NU-Q students engaging in research

Student Research Week at NU-Q includes a community meeting, hosted by student researchers who discuss their experiences working on different research projects.

Highlighting its academic research activities and projects, Northwestern University in Qatar (NU-Q) hosted its annual Student Research Week to encourage students to explore research opportunities.

The week featured presentations of student research projects—completed and in progress as well as faculty discussions of their work across a variety of disciplines. NU-Q’s faculty works with their students on research projects in science and technology, media and news consumption, health communication, digital literacy, museum studies, and more.

“Research is a core element of an NU-Q student’s academic experience,” said Everette E. Dennis, dean and CEO. “Our home campus in Evanston is one of the leading research universities in the world, and NU-Q is committed to continuing that tradition through scholarly studies that address important issues in the region.”

Student Research Week at NU-Q includes a community meeting, hosted by student researchers who discuss their experiences working on different research projects.

Sarah Al-Ansari works with Professor Anto Mohsin on a research project funded by the Qatar National Research Fund through the Undergraduate Research Experience Program (UREP), which is exploring the engagement and understanding of science in Qatar.

“Research opened new doors of opportunity for me to develop personally and professionally,” said Al-Ansari. “I was able to learn and hone new academic skills and will soon have the chance to present my work at international conferences, where I can network and discuss my project with leaders in the science research field.”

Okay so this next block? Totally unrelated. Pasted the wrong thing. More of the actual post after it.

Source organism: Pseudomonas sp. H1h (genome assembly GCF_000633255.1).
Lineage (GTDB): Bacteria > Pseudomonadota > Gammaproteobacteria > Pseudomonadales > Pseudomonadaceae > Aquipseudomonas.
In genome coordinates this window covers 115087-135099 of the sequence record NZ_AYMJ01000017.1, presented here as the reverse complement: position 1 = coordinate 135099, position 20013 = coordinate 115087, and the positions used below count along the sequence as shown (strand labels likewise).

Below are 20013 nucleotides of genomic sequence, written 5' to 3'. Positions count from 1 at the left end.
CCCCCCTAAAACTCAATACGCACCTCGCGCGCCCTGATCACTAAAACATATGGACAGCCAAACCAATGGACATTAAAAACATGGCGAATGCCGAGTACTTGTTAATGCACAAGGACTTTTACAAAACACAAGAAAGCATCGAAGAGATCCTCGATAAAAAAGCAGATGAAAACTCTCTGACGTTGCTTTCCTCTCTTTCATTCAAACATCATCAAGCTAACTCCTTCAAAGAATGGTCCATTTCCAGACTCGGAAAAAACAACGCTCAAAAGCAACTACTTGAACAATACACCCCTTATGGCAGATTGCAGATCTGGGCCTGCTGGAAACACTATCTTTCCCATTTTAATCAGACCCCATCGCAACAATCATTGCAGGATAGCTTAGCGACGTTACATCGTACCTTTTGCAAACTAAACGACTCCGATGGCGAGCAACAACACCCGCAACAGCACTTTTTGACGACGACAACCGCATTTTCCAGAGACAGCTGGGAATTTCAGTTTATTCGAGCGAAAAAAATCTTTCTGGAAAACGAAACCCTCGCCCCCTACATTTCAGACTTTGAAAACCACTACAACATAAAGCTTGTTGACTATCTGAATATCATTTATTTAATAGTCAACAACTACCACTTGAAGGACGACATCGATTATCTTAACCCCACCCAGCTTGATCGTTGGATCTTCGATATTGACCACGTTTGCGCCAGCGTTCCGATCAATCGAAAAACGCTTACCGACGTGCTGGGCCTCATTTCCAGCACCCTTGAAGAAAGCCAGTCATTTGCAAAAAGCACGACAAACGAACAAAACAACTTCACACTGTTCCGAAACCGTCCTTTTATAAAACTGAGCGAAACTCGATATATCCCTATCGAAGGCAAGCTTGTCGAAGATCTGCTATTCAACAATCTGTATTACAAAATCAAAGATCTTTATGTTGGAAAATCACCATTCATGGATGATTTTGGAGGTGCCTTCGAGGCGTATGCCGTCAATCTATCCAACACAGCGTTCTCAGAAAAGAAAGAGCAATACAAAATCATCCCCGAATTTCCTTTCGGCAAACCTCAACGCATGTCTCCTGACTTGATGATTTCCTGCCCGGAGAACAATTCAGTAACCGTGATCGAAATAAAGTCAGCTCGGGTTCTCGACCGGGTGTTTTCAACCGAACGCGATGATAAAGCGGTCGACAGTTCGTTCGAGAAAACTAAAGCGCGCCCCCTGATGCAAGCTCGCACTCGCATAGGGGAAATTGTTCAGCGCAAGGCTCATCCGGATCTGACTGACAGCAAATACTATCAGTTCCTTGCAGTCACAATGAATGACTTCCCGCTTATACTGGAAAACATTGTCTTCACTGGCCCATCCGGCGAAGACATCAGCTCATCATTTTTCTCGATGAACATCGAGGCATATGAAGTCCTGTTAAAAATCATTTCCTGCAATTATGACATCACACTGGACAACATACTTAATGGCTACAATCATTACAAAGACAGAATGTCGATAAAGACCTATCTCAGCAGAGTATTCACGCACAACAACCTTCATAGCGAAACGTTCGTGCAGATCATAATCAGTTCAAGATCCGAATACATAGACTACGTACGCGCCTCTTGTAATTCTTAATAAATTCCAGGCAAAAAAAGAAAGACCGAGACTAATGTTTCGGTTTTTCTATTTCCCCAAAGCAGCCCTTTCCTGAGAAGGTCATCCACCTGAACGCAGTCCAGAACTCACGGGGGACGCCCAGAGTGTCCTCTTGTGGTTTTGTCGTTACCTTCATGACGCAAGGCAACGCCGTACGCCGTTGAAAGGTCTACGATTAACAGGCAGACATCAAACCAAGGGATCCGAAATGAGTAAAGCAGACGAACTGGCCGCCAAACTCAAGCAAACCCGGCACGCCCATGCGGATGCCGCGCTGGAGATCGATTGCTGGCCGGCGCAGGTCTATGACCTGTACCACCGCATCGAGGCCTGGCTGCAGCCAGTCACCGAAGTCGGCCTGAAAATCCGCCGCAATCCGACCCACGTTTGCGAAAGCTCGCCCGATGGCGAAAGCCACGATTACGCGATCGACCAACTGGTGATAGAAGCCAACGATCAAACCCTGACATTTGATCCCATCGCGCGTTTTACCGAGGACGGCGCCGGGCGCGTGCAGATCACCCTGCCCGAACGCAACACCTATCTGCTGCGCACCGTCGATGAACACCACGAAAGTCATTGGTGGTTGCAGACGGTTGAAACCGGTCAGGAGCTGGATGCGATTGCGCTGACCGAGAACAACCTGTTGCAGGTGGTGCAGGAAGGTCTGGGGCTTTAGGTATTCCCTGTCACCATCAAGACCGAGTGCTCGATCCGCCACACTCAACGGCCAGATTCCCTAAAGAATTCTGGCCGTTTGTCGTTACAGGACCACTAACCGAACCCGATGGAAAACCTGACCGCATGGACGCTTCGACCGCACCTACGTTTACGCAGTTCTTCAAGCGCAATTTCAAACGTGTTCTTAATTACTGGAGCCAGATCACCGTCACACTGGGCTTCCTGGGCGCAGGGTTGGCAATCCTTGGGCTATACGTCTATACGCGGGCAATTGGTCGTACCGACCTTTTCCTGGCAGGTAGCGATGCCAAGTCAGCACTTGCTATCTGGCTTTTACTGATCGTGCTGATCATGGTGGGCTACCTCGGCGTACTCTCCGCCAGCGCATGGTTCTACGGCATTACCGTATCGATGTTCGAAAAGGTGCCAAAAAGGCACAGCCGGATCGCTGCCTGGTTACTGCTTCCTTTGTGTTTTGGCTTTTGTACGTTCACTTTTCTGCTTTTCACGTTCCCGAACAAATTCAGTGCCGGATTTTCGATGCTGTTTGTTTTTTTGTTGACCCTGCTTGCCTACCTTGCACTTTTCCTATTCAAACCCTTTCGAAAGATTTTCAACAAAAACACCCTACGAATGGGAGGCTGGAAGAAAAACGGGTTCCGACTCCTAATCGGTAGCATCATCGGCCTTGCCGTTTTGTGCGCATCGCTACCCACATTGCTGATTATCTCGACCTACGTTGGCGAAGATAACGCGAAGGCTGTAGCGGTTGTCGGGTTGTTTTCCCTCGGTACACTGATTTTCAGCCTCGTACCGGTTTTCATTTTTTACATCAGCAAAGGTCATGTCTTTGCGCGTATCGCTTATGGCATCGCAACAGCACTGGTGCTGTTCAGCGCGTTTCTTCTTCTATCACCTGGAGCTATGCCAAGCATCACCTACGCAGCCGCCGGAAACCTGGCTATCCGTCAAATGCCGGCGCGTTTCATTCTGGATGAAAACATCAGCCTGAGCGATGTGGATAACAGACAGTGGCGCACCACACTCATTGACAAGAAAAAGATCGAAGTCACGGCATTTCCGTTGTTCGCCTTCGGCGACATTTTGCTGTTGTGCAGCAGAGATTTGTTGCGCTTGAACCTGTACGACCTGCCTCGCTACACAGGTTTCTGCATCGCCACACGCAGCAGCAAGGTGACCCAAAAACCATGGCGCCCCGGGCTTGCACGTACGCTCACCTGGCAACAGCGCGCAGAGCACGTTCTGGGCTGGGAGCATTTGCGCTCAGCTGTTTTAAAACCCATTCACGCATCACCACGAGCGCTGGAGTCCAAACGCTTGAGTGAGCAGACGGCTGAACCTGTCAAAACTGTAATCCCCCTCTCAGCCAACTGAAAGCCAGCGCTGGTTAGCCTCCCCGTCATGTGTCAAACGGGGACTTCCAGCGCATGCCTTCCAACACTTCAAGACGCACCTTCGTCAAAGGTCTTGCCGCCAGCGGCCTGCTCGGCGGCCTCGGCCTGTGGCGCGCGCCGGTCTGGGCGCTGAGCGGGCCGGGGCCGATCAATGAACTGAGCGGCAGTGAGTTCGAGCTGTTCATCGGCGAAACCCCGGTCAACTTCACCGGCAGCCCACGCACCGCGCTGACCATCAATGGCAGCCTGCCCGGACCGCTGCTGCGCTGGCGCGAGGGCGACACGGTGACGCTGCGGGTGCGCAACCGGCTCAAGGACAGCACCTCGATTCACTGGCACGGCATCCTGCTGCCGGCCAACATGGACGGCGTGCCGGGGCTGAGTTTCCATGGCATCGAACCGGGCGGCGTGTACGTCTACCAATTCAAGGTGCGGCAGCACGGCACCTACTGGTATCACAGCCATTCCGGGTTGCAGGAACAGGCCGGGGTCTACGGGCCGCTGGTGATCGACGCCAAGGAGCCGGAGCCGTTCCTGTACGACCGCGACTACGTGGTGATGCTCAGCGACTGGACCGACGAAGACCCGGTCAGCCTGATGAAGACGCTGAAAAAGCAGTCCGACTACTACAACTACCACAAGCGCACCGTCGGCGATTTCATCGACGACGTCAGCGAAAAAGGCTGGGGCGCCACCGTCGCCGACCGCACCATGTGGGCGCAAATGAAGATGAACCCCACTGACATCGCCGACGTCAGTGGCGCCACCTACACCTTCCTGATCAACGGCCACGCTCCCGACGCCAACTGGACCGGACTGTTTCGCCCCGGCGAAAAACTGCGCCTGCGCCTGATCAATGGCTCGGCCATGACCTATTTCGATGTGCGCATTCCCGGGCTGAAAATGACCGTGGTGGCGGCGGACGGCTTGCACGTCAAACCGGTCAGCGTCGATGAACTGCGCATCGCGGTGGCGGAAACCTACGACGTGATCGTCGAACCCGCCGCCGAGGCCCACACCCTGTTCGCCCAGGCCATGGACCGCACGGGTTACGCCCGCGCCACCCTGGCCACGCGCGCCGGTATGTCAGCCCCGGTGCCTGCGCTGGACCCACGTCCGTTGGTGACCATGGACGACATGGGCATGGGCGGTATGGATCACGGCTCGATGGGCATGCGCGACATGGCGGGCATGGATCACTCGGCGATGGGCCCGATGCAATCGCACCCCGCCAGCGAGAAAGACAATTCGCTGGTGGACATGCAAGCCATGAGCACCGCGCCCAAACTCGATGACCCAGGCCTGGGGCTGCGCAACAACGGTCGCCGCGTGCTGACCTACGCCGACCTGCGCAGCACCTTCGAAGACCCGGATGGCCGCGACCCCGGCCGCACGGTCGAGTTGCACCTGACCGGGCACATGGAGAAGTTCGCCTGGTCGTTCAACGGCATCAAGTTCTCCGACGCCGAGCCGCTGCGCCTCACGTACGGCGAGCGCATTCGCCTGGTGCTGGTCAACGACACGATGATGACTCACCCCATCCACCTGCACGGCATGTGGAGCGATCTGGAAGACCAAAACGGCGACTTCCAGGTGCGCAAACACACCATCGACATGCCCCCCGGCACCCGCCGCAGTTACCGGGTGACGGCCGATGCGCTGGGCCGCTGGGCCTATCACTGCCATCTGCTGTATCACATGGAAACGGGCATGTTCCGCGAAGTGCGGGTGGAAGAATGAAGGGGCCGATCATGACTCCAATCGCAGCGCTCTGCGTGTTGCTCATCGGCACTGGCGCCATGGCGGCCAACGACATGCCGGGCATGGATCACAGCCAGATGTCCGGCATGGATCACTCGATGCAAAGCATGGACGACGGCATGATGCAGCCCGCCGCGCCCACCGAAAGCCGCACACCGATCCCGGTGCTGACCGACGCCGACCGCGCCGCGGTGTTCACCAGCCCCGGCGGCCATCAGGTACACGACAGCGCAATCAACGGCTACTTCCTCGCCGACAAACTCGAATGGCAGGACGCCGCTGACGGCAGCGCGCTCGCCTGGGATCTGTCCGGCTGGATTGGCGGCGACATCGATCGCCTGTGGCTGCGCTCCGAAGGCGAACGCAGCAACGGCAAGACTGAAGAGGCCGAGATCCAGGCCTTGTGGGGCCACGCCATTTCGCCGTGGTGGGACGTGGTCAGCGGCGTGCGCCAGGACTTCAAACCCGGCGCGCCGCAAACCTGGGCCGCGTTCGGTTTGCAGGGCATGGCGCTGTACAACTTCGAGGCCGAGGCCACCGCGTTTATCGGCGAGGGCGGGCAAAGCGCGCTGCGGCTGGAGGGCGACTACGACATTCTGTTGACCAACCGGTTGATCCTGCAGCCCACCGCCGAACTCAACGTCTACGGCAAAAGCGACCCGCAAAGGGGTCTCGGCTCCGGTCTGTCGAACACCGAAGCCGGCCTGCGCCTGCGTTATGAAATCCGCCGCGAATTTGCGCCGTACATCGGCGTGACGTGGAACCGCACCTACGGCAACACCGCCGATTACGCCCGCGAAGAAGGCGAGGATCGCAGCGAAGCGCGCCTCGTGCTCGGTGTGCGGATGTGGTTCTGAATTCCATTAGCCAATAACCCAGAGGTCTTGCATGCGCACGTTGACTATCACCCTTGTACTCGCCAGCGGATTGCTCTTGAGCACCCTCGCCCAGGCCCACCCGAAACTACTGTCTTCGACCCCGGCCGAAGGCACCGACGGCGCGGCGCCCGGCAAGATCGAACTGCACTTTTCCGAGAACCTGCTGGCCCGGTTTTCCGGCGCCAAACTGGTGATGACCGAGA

Sarhan Khan, along with two of his classmates, Basmah Azmi and Saif Al-Solaiti, works with NU-Q Professor Hasan Mahmud on a project also funded by UREP, which is investigating Qatar’s foreign aid policy and its donation patterns to countries in need.  

“Getting into research meant really branching out of my comfort zone and exploring an entirely new territory,” said Khan. “For example, I was doing field reporting, investigating, and gathering data, which is something I hadn’t previously experienced but really found I had a passion for doing.”

Students at NU-Q also receive grants for independent research projects from Northwestern’s Office of Undergraduate Research. Zaki Hussain, Neha Rashid, and Ammar Younas received a Summer Undergraduate Research Grant from Northwestern to investigate bonded labor in Pakistan. As a result of the research, they created a short documentary and a feature article on the topic.

“The grant we received allowed us to take full control of our project from start to finish,” said Rashid. “We were able to choose the media we wanted to use to get the story out, the news angle of our piece, and what sources we wanted to use. At the same time, we had research advisors to guide and support us at any time.”

Huda Barakat, discussed the opportunities she received through a grant from Northwestern – the Undergraduate Language Grant, which she used to enroll in an Italian language course in Rome.

“Language research is very exciting and enriching in many ways. Not only do you learn a new language, but you also get to immerse yourself in an entirely new culture and meet people from all walks of life,” said Barakat. “It also doesn’t end when your six weeks abroad are over – I’m still working on my Italian and plan to turn my experience into a research project very soon.”

Throughout Research Week, NU-Q students meet with staff from the research office to learn more about grants and projects they can apply for. Professors take time throughout the week to discuss their research with students and to present opportunities for students to contribute.